In the ancient world, agriculture was supported by the technologies related to irrigation.

The history of human beings on this planet is, geo-logically speaking, very short. The history of their coming together in groups for their common good is even shorter, covering a span of perhaps 25,000 to 50,000 years on a planet that scientists estimate to be between 4 and 5 billion years old. We call these groups, as they become more and more sophisticated, civilizations. A civiliz ation is a social, economic, and political entity distinguished by

the ability to express itself through images and written lan- guage. Civilizations develop when the environment of a region can support a large and productive population. It is no accident that the first civilizations arose in fertile river valleys, where agriculture could take hold: the Tigris and the Euphrates in Mesopotamia, the Nile in Egypt, the Indus on the Indian subcontinent, and the Yellow in China. Civilizations require technologies capable of supporting the

The Ancient World and the Classical Past P r e h i s t o r y t o 2 0 0 c e

Nebamun Hunting Birds, from the tomb of Nebamun, Thebes, Egypt (detail). ca. 1400 bce (see Fig 3.2 in Chapter 3).


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principal economy. In the ancient world, agriculture was supported by the technologies related to irrigation.

With the rise of agriculture, and with irrigation, human nature began to assert itself over and against nature as a whole. People increasingly thought of themselves as mas- ters of their own destiny. At the same time, different and dispersed populations began to come into contact with one another as trade developed from the need for raw materi- als not native to a particular region. Organizing this level of trade and production also required an administrative elite to form and establish cultural priorities. The existence of such an elite is another characteristic of civilization. Finally, as the history of cultures around the world makes abundantly clear, one of the major ways in which socie- ties have acquired the goods they want and simultaneously organized themselves is by means of war.

If a civilization is a system of organization, a culture is the set of common values—religious, social, and/or politi- cal—that govern that system. Out of such cultures arise sci- entific and artistic achievements by which we characterize different cultures. Before the invention of writing sometime around the fourth millennium bce, these cultures created myths and legends that explained their origins and relation to the world. As we do today, ancient peoples experienced the great uncontrollable, and sometimes violent, forces of nature—floods, droughts, earthquakes, and hurricanes. Pre- historic cultures understood these forces as the work of the invisible gods, who could not be approached directly but only through the mediating agency of shamans and priests, or kings and heroes. As cultures became increasingly self- assertive, in the islands between mainland Greece and Asia Minor, in Egypt, in China, on the Indian subcontinent, and on the Greek mainland, these gods seemed increasingly knowable. The gods could still intervene in human affairs, but now they did so in ways that were recognizable. It was suddenly possible to believe that if people could come to understand themselves, they might also understand the gods. The study of the natural world might well shed light on the unknown, on the truth of things.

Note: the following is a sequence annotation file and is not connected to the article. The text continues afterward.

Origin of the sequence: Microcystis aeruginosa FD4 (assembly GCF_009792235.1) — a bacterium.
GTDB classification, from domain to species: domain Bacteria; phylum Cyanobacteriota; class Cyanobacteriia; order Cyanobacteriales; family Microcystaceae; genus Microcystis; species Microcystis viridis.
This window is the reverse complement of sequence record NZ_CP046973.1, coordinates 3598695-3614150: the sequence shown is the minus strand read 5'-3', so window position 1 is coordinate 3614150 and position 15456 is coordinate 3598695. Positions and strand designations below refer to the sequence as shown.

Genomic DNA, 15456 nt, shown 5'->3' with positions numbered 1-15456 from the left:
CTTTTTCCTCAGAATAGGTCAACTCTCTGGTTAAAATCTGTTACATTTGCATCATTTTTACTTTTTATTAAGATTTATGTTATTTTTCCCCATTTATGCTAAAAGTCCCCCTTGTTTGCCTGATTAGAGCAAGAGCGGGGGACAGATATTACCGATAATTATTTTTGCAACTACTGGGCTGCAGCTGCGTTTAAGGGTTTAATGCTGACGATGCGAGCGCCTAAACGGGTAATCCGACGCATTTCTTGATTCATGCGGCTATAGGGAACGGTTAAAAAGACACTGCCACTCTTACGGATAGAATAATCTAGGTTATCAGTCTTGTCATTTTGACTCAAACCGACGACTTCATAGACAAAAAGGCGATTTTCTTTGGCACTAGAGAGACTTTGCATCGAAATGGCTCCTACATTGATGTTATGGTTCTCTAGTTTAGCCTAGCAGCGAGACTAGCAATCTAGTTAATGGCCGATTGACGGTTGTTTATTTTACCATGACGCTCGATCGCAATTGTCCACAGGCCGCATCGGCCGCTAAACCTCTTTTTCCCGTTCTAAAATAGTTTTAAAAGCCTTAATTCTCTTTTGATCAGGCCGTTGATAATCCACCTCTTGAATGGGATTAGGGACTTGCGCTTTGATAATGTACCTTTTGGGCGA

It is to this moment—it was a long “moment,” extending for centuries—that the beginnings of scientific inquiry can be traced. humanism, the study of the human mind and its moral and ethical dimensions, was born. In China, the for- malities of social interaction—moderation, personal integ- rity, self-control, loyalty, altruism, and justice—were codified in the writings of Confucius. In Mesopotamia and Greece, the presentation of a human character working things out (or not) in the face of adversity was the subject of epic and dra- matic literature. In Greece, it was also the subject of philos- ophy—literally, “love of wisdom”—the practice of reasoning that followed from the Greek philosopher Socrates’ famous dictum, “Know thyself.” Visual artists strove to discover the perfections of human form and thought. By the time of the rise of the Roman Empire, at the end of the first millen- nium bce, these traditions were carried on in more prac- tical ways, as the Romans attempted to engineer a society embodying the values they had inherited from the Greeks.

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